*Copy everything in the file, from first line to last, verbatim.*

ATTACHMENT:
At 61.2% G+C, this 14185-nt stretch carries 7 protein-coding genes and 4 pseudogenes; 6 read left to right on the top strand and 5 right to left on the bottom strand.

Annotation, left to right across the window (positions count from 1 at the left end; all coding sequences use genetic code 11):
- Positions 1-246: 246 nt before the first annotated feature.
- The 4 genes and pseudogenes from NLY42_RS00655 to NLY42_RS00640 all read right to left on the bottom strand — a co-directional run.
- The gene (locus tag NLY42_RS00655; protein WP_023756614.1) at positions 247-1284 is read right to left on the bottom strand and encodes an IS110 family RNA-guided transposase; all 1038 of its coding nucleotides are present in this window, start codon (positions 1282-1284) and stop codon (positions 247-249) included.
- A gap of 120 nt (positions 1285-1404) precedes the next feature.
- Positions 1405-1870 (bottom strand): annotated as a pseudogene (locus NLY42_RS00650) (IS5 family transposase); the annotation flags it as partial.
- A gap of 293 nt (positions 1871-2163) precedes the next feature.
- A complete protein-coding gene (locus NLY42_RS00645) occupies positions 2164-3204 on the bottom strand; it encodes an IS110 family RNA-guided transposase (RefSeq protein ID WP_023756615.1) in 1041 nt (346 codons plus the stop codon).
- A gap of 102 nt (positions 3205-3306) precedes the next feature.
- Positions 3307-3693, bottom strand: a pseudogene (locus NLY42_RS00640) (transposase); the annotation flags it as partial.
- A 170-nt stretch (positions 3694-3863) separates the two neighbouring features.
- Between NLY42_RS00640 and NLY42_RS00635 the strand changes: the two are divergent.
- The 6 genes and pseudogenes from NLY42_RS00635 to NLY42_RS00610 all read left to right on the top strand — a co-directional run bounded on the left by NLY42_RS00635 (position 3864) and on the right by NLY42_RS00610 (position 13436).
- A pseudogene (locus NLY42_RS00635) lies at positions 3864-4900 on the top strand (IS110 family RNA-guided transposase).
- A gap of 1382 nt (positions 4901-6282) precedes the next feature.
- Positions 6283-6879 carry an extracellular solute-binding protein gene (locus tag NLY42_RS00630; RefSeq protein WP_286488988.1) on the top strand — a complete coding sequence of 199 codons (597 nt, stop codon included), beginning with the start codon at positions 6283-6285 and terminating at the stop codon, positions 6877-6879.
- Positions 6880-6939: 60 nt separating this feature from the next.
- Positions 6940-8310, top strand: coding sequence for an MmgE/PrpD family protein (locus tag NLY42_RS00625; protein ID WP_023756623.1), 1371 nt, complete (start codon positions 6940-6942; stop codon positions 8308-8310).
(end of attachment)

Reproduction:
At 61.2% G+C, this 14185-nt stretch carries 7 protein-coding genes and 4 pseudogenes; 6 read left to right on the top strand and 5 right to left on the bottom strand.

Annotation, left to right across the window (positions count from 1 at the left end; all coding sequences use genetic code 11):
- Positions 1-246: 246 nt before the first annotated feature.
- The 4 genes and pseudogenes from NLY42_RS00655 to NLY42_RS00640 all read right to left on the bottom strand — a co-directional run.
- The gene (locus tag NLY42_RS00655; protein WP_023756614.1) at positions 247-1284 is read right to left on the bottom strand and encodes an IS110 family RNA-guided transposase; all 1038 of its coding nucleotides are present in this window, start codon (positions 1282-1284) and stop codon (positions 247-249) included.
- A gap of 120 nt (positions 1285-1404) precedes the next feature.
- Positions 1405-1870 (bottom strand): annotated as a pseudogene (locus NLY42_RS00650) (IS5 family transposase); the annotation flags it as partial.
- A gap of 293 nt (positions 1871-2163) precedes the next feature.
- A complete protein-coding gene (locus NLY42_RS00645) occupies positions 2164-3204 on the bottom strand; it encodes an IS110 family RNA-guided transposase (RefSeq protein ID WP_023756615.1) in 1041 nt (346 codons plus the stop codon).
- A gap of 102 nt (positions 3205-3306) precedes the next feature.
- Positions 3307-3693, bottom strand: a pseudogene (locus NLY42_RS00640) (transposase); the annotation flags it as partial.
- A 170-nt stretch (positions 3694-3863) separates the two neighbouring features.
- Between NLY42_RS00640 and NLY42_RS00635 the strand changes: the two are divergent.
- The 6 genes and pseudogenes from NLY42_RS00635 to NLY42_RS00610 all read left to right on the top strand — a co-directional run bounded on the left by NLY42_RS00635 (position 3864) and on the right by NLY42_RS00610 (position 13436).
- A pseudogene (locus NLY42_RS00635) lies at positions 3864-4900 on the top strand (IS110 family RNA-guided transposase).
- A gap of 1382 nt (positions 4901-6282) precedes the next feature.
- Positions 6283-6879 carry an extracellular solute-binding protein gene (locus tag NLY42_RS00630; RefSeq protein WP_286488988.1) on the top strand — a complete coding sequence of 199 codons (597 nt, stop codon included), beginning with the start codon at positions 6283-6285 and terminating at the stop codon, positions 6877-6879.
- Positions 6880-6939: 60 nt separating this feature from the next.
- Positions 6940-8310, top strand: coding sequence for an MmgE/PrpD family protein (locus tag NLY42_RS00625; protein ID WP_023756623.1), 1371 nt, complete (start codon positions 6940-6942; stop codon positions 8308-8310).